Recovery can seem big and impossible, so it’s important to set small doable goals along the way. That gives a sense of accomplishment, boosts self-esteem and gets things done. Break down big goals into smaller ones and mark them off your list as you complete them.

Gratitude List in Recovery

At its core, gratitude involves feeling thankful for positive experiences or people in one’s life. This active process of recognizing and appreciating what one has, rather than focusing on negativity or lack, can have profound effects on mental health. Life is full of experiences and challenges, many of which can teach you valuable lessons. If you recently completed drug rehab, you most likely learned a few (if not many) valuable life lessons that changed you for the better. Reflecting on these life lessons and asking yourself what you’ve learned in the last week, month, or year is a great way to practice gratitude and reflect on your own personal growth in recovery. A quick way to practice gratitude is by making a list of things you’re grateful for in recovery each day.

  • Recovery from addiction isn’t only a matter of abstaining from drugs and alcohol; it’s about feeling good about your life without drugs and alcohol.
  • Most research consistently shows that when you take time to be grateful, it makes you feel better about where you are and what you have.
  • Gratitude shouldn’t only be practiced when something amazing happens, like receiving a job offer at your dream career or seeing a long-distance friend.

However, maintaining a sense of gratitude can help you stay focused on what is important and find strength in difficult times. Mindfulness is the practice of being present, which allows you to detach yourself from anxieties about the future or depressed feelings from your past. It requires you to separate gratitude and recovery yourself from the stress of everyday life, put down your phone and look up from your computer screen. Once your head is cleared from daily distractions, it will be easier to recount everything you have to be grateful for. It will open up and free your mind so you can experience thankfulness.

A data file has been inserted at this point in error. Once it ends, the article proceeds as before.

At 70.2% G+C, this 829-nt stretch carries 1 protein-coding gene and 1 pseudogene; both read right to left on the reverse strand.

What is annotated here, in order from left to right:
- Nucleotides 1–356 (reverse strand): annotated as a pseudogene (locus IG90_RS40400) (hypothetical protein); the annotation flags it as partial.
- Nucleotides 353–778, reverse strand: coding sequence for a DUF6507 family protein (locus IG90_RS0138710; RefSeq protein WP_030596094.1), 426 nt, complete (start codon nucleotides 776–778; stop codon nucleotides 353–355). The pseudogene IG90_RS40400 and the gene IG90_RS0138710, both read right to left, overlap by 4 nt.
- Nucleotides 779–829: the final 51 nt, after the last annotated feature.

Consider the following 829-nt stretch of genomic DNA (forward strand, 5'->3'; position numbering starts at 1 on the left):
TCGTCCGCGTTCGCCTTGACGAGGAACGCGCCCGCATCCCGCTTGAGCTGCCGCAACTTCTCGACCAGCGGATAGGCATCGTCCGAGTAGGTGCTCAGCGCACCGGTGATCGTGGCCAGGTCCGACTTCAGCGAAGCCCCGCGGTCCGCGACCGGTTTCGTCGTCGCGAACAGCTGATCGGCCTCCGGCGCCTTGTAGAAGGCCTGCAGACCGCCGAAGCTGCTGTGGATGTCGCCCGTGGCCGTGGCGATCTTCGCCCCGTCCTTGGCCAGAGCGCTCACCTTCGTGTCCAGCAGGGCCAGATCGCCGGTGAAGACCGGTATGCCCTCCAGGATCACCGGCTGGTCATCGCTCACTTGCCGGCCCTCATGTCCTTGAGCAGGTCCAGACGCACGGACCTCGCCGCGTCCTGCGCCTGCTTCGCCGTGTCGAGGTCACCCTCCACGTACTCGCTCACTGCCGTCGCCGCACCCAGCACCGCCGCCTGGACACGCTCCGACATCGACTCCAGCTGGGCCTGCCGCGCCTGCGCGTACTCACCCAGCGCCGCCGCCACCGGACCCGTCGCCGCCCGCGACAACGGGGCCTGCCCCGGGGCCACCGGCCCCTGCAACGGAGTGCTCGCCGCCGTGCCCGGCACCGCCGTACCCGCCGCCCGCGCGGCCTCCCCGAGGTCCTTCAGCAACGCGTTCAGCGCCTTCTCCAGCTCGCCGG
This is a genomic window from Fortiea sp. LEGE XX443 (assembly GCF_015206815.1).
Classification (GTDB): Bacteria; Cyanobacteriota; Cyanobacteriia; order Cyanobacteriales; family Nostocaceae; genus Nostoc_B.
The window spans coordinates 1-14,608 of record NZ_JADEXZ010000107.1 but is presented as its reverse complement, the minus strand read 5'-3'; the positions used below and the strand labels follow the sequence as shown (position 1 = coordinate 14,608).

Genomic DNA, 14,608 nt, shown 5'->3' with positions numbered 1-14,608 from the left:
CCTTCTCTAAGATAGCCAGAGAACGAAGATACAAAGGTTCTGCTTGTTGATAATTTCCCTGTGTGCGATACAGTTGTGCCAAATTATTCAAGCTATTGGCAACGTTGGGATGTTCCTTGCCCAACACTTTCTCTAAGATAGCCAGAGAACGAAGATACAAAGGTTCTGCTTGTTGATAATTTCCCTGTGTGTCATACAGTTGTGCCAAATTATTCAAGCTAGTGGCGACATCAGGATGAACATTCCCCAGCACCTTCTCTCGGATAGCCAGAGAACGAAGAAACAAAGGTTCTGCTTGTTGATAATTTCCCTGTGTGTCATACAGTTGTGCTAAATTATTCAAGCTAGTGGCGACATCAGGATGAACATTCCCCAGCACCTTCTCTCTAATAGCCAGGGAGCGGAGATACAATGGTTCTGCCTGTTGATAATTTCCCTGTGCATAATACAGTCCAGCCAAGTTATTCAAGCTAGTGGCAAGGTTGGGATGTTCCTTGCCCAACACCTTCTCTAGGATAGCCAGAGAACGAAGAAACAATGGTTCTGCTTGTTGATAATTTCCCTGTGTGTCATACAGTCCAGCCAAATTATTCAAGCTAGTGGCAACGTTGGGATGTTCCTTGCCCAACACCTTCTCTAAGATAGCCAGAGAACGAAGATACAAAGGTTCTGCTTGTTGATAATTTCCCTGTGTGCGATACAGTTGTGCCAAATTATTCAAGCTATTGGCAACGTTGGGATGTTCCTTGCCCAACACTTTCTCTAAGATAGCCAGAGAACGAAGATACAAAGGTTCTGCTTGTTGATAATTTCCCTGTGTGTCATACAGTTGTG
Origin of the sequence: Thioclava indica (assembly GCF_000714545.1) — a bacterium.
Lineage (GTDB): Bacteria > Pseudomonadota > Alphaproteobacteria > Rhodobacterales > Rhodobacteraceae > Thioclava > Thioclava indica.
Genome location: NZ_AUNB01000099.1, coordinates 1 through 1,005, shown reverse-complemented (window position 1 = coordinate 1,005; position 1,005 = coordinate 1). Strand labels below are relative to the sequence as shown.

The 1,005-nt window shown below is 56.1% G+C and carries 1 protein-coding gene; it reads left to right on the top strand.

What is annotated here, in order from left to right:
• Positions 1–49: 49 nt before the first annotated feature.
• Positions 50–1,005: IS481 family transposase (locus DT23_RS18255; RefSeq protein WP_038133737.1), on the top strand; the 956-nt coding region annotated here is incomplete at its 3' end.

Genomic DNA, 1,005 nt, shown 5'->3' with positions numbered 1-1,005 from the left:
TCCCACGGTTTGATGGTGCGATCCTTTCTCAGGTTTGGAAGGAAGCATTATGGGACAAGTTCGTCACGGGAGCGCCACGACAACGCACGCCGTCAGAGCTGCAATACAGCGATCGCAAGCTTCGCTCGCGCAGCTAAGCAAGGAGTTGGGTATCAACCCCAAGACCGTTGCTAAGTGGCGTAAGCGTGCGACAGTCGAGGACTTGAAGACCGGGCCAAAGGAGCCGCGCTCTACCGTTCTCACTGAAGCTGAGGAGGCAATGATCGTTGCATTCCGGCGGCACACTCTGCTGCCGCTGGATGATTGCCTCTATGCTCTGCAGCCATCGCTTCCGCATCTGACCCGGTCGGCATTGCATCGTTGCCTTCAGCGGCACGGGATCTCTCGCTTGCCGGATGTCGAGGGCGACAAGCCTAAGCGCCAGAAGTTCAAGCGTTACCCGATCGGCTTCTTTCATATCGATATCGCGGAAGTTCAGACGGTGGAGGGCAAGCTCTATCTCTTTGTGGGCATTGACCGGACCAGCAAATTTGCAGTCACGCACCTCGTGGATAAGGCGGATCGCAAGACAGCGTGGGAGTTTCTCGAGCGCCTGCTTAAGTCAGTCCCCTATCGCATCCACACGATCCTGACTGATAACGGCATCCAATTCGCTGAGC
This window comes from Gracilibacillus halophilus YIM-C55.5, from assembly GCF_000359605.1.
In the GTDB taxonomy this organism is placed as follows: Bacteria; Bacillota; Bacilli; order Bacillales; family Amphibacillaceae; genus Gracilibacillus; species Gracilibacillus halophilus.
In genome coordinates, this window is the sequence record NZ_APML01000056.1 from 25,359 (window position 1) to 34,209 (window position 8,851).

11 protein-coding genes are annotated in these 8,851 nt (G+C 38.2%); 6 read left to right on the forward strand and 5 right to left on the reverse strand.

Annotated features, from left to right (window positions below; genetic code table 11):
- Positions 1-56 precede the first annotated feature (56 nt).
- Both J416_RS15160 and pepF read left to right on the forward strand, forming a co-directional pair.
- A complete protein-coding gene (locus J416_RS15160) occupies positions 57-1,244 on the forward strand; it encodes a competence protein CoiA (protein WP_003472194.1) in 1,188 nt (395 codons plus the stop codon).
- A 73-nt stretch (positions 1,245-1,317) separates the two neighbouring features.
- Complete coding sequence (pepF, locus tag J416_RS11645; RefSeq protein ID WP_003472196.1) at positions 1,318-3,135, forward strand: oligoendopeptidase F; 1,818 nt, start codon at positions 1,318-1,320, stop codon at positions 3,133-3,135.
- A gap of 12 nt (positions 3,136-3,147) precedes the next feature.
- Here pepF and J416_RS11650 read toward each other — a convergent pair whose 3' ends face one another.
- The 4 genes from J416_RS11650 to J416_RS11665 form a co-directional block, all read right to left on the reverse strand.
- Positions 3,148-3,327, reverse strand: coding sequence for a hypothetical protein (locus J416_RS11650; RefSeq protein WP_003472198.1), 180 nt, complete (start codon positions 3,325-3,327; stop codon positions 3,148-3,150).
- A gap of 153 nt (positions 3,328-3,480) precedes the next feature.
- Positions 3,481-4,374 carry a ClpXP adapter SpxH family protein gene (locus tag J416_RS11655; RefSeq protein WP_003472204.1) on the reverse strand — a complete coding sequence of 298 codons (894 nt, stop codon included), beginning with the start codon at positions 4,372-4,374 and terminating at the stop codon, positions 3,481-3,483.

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For example, if someone from your AA group needs a place to stay for a week, opening up your home is a great way to be generous. Or if you see someone struggling to carry groceries to their car, the simple act of offering a helping hand can go a long way. Conditioning your mind to be thankful instead of sorry is a sure sign your attitude of gratitude is improving. Another way to practice gratitude is to shift the tone of your conversations to eliminate self-blame. Instead of responding to questions with “I’m sorry,” or worse, using “I’m sorry” as a greeting, like “I’m sorry I’m late,” or “I’m sorry for taking so long to email you,” say “thank you” instead. When you communicate with other people, express what you are thankful for.

why is gratitude important in recovery

Often, just by going through the motions, you’ll find yourself feeling grateful by the end of the day. Changing your language can help you focus on the good in the world, in others and in yourself. When you do this, you’ll start to unconsciously and effortlessly practice gratitude throughout the day.